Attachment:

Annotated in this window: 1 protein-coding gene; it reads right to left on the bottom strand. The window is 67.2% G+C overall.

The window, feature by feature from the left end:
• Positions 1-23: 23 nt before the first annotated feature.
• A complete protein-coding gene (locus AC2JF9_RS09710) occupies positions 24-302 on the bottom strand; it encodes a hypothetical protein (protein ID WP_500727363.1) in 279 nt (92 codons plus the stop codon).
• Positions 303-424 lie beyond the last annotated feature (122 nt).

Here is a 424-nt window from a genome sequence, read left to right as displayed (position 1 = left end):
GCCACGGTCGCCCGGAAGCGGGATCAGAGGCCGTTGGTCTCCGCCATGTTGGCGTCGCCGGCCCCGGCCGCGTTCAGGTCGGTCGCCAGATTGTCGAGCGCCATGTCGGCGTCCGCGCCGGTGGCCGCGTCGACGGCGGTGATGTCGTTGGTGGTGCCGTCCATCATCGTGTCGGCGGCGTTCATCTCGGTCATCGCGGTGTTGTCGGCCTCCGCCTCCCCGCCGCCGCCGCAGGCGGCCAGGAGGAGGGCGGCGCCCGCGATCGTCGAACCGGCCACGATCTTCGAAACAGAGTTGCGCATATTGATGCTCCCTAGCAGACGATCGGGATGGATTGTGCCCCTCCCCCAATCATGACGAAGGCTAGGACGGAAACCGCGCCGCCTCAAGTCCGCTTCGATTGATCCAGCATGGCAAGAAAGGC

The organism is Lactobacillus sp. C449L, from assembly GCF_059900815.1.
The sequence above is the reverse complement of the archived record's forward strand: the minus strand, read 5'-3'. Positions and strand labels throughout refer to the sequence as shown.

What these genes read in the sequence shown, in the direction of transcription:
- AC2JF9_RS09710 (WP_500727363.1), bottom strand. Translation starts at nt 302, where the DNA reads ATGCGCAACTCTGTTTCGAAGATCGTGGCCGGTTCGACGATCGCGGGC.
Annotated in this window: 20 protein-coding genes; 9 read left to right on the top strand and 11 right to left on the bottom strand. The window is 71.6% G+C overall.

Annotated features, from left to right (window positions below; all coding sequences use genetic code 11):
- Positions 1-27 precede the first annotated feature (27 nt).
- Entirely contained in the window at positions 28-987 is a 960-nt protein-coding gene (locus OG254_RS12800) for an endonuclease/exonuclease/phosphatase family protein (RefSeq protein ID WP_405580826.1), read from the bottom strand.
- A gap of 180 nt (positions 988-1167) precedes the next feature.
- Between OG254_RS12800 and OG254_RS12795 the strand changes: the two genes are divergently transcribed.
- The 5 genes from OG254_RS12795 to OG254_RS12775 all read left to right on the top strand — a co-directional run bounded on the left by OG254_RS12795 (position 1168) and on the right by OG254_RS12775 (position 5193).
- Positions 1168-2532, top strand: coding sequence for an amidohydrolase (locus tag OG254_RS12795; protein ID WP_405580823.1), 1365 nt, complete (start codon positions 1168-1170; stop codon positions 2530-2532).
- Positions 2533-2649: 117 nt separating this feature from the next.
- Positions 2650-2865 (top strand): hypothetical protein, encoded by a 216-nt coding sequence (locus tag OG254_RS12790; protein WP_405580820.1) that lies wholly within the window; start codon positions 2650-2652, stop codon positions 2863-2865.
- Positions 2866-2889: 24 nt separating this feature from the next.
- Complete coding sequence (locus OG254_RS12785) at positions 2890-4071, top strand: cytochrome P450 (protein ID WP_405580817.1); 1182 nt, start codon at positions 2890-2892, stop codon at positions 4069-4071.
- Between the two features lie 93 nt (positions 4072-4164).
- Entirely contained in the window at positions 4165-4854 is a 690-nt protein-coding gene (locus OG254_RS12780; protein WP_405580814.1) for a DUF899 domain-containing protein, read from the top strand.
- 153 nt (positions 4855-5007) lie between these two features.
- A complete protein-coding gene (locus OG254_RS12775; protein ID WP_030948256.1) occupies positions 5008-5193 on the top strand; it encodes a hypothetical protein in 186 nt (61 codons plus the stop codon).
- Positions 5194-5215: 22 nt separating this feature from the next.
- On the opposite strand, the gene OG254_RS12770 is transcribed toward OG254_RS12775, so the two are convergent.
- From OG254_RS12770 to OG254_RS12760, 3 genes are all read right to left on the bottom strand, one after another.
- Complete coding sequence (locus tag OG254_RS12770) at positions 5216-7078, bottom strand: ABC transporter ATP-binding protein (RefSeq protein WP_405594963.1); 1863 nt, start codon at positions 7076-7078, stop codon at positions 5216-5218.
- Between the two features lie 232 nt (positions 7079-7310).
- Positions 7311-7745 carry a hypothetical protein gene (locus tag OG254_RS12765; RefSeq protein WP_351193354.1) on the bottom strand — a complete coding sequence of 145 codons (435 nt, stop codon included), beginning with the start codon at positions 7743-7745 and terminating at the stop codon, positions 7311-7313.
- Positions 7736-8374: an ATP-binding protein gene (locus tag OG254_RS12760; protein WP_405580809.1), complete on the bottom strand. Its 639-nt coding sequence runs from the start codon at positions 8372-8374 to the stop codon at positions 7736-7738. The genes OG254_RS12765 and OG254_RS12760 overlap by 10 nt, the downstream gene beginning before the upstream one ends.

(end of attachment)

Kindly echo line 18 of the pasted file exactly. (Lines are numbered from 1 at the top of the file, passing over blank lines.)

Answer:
- The 5 genes from OG254_RS12795 to OG254_RS12775 all read left to right on the top strand — a co-directional run bounded on the left by OG254_RS12795 (position 1168) and on the right by OG254_RS12775 (position 5193).